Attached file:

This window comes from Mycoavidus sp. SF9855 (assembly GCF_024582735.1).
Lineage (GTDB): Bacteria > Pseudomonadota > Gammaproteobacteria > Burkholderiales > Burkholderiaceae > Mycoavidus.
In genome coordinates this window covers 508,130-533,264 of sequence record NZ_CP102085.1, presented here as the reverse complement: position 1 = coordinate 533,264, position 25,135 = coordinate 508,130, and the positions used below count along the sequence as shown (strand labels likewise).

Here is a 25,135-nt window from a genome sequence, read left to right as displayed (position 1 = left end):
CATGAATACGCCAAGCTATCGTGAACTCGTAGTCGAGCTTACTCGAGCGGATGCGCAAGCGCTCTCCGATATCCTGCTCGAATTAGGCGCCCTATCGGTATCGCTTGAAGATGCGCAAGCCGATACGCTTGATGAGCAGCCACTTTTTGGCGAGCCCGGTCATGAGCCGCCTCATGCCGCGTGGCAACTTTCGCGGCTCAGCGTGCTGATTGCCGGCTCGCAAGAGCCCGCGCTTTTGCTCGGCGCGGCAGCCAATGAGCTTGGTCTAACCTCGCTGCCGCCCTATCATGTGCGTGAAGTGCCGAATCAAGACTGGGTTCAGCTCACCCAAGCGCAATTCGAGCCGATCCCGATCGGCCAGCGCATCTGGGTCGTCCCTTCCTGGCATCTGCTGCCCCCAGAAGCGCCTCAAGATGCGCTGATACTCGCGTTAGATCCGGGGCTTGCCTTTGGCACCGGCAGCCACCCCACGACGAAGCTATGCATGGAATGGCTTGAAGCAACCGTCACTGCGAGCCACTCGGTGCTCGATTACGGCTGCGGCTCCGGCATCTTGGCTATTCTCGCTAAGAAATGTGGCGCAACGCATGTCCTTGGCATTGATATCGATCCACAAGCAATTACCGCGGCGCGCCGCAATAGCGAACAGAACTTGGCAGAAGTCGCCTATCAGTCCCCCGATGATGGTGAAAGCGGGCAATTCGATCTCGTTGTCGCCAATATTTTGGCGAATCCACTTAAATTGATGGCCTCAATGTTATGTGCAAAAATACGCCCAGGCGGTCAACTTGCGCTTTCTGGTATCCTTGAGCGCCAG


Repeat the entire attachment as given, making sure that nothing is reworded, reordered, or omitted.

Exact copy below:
This window comes from Mycoavidus sp. SF9855 (assembly GCF_024582735.1).
Lineage (GTDB): Bacteria > Pseudomonadota > Gammaproteobacteria > Burkholderiales > Burkholderiaceae > Mycoavidus.
In genome coordinates this window covers 508,130-533,264 of sequence record NZ_CP102085.1, presented here as the reverse complement: position 1 = coordinate 533,264, position 25,135 = coordinate 508,130, and the positions used below count along the sequence as shown (strand labels likewise).

Here is a 25,135-nt window from a genome sequence, read left to right as displayed (position 1 = left end):
CATGAATACGCCAAGCTATCGTGAACTCGTAGTCGAGCTTACTCGAGCGGATGCGCAAGCGCTCTCCGATATCCTGCTCGAATTAGGCGCCCTATCGGTATCGCTTGAAGATGCGCAAGCCGATACGCTTGATGAGCAGCCACTTTTTGGCGAGCCCGGTCATGAGCCGCCTCATGCCGCGTGGCAACTTTCGCGGCTCAGCGTGCTGATTGCCGGCTCGCAAGAGCCCGCGCTTTTGCTCGGCGCGGCAGCCAATGAGCTTGGTCTAACCTCGCTGCCGCCCTATCATGTGCGTGAAGTGCCGAATCAAGACTGGGTTCAGCTCACCCAAGCGCAATTCGAGCCGATCCCGATCGGCCAGCGCATCTGGGTCGTCCCTTCCTGGCATCTGCTGCCCCCAGAAGCGCCTCAAGATGCGCTGATACTCGCGTTAGATCCGGGGCTTGCCTTTGGCACCGGCAGCCACCCCACGACGAAGCTATGCATGGAATGGCTTGAAGCAACCGTCACTGCGAGCCACTCGGTGCTCGATTACGGCTGCGGCTCCGGCATCTTGGCTATTCTCGCTAAGAAATGTGGCGCAACGCATGTCCTTGGCATTGATATCGATCCACAAGCAATTACCGCGGCGCGCCGCAATAGCGAACAGAACTTGGCAGAAGTCGCCTATCAGTCCCCCGATGATGGTGAAAGCGGGCAATTCGATCTCGTTGTCGCCAATATTTTGGCGAATCCACTTAAATTGATGGCCTCAATGTTATGTGCAAAAATACGCCCAGGCGGTCAACTTGCGCTTTCTGGTATCCTTGAGCGCCAG